Those of us who express an understanding of Russia’s position on Ukraine and who share an affinity for Russia need to be careful that we don’t get into a habit of overusing the term Russophobia. It can’t be a word that we just trumpet out at every hand’s turn because it’s easy. That’s lazy — and in fact, it trivializes instances of genuine Russophobia. 

Think of it this way: When a pathological liar wakes up one day and decides to tell the truth, no one believes him. Similarly, if you shout “Russophobia!” every time you are in disagreement with someone’s analysis or understanding, you aren’t going to do yourself any favors in the long run. Granted, these days it can sometimes be difficult to avoid using it, but we do need to be cognizant of the unintended consequences of its overuse.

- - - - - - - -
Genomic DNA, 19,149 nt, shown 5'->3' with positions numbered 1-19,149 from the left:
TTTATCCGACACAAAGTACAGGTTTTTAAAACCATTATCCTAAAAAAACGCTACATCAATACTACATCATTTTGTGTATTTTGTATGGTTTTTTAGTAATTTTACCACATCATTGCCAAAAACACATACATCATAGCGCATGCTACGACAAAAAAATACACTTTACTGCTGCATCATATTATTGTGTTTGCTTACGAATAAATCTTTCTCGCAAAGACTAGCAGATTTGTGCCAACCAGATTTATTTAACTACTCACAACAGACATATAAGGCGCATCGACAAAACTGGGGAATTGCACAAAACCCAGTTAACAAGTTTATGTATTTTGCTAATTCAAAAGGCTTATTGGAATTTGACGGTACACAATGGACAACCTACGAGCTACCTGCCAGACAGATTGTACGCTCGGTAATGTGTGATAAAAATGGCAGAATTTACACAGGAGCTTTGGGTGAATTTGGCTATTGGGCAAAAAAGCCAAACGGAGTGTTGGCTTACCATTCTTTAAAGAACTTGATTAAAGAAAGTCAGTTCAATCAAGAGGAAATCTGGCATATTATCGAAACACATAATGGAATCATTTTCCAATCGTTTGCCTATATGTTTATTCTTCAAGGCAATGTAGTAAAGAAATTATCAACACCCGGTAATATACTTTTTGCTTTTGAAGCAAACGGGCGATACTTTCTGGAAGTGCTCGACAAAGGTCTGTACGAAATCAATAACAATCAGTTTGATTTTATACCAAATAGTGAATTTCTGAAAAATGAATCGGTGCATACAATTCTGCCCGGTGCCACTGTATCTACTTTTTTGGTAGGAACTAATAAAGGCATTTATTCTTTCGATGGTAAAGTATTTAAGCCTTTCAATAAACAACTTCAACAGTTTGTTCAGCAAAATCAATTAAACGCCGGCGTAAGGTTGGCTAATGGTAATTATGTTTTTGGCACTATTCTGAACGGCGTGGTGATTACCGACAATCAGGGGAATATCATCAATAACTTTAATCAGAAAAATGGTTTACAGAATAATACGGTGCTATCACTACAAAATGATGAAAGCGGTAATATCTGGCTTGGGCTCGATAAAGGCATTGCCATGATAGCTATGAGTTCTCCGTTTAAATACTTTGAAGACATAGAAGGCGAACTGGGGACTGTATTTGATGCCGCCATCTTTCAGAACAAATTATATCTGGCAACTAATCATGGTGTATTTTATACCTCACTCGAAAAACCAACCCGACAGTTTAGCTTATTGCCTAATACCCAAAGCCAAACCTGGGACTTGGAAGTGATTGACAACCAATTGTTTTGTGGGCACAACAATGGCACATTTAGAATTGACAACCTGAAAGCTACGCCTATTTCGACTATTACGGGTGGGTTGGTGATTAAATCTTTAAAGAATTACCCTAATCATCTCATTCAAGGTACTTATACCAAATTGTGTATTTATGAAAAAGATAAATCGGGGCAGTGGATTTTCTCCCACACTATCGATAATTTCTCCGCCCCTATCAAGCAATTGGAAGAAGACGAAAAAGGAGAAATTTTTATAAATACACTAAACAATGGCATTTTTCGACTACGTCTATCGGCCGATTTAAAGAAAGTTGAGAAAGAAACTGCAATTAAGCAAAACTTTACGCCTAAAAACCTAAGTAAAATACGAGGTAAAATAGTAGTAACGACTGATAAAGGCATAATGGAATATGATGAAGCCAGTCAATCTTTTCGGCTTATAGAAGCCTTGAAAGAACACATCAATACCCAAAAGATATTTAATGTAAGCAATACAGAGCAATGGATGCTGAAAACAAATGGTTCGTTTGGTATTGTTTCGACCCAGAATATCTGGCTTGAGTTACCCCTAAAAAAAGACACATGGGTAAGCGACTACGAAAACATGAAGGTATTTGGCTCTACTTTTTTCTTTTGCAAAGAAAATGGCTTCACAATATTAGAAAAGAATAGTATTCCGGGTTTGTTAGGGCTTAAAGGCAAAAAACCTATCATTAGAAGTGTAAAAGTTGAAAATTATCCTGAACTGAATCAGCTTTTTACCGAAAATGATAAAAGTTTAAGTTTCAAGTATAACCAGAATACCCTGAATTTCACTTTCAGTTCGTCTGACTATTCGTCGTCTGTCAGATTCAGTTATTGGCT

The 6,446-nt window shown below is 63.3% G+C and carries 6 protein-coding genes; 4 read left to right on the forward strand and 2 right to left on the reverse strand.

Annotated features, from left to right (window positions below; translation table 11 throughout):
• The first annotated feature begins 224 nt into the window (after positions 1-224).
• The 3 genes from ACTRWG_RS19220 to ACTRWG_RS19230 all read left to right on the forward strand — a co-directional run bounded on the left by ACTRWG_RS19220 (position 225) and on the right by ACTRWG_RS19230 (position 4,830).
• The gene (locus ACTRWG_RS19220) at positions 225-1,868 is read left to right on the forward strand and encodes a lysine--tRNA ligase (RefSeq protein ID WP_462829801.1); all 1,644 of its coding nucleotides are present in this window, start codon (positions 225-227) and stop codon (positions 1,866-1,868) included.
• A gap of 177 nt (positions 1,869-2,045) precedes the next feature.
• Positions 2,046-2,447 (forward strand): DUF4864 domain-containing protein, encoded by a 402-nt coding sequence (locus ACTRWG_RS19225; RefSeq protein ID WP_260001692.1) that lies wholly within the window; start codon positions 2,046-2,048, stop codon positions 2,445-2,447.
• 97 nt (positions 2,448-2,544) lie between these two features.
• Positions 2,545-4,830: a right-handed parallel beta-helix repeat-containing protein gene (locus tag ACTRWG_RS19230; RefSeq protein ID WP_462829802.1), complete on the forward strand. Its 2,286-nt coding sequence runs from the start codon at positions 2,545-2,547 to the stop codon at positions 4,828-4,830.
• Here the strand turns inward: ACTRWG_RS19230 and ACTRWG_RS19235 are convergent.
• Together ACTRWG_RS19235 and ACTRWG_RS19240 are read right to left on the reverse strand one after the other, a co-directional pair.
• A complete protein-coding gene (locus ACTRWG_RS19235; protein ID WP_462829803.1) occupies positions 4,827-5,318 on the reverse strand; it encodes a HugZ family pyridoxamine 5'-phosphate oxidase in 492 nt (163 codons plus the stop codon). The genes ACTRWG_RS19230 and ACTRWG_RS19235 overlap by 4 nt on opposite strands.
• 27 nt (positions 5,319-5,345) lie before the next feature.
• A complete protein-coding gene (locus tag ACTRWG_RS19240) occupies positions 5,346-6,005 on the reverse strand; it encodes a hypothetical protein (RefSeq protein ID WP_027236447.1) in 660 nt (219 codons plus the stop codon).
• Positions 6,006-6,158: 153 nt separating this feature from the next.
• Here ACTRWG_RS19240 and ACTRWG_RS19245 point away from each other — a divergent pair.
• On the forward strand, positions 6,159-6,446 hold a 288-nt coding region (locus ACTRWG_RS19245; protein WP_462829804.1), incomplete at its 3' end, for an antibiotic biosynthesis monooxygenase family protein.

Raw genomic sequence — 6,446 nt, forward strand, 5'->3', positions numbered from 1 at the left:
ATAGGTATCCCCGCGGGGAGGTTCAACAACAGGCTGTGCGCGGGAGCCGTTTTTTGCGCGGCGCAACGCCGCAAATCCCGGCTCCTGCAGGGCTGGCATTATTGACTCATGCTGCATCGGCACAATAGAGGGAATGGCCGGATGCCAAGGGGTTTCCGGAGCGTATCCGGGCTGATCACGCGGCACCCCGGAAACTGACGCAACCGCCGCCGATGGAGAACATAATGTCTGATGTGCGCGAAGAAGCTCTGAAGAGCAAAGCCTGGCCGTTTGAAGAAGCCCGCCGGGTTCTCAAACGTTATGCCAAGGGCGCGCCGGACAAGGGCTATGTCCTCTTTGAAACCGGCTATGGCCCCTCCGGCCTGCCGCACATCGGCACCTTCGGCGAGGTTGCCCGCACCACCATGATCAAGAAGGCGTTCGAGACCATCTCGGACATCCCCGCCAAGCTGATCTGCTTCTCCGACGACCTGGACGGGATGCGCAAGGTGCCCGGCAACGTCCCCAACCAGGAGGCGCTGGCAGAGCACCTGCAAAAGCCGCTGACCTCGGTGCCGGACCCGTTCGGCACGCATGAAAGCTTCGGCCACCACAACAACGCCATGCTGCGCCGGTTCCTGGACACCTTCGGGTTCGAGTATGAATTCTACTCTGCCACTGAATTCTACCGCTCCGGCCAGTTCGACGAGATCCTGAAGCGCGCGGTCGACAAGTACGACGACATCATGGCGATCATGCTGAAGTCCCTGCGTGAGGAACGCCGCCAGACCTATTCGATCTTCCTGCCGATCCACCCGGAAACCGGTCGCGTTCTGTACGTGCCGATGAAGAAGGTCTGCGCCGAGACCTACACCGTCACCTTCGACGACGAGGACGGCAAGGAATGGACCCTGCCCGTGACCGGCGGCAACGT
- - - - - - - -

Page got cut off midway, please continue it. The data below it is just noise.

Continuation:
Like it or not, there is cause for — and need for — valid critical analysis of Russia and its policies, whether internal or external.

Disagreeing with Crimea’s reunification of Russia, for example, is in itself not Russophobia. That is a political stance, an opinion. It might be the wrong opinion — and I believe it is — but I’m not going to call it Russophobic.

Dismissing all criticism of Russia as Russophobia is similar in fact, to how Washington dismisses the Russian perspective on Ukraine as pure propaganda, in that they have the same effect: They stifle debate and discussion. In other words, they are argument-enders. That’s Western Russophobia! End of discussion. That’s Putin’s propaganda! End of discussion.

In defending Russia’s foreign policy, which I have frequently done, a line must be drawn between reasoned argument and hysterical over-the-top anti-Western sensationalism. They are not the same thing and those who employ the former method should not be lumped in with those who employ the latter.

An example of someone who uses the former method would be an academic like Stephen Cohen (or Richard Sakwa), while an example of the latter would be something like the Russian equivalent of Eliot Higgins of Bellingcat (i.e. tendentious, insincere, obsessive about proving a point, interested in the total ruination of one ‘side’ or the other etc.).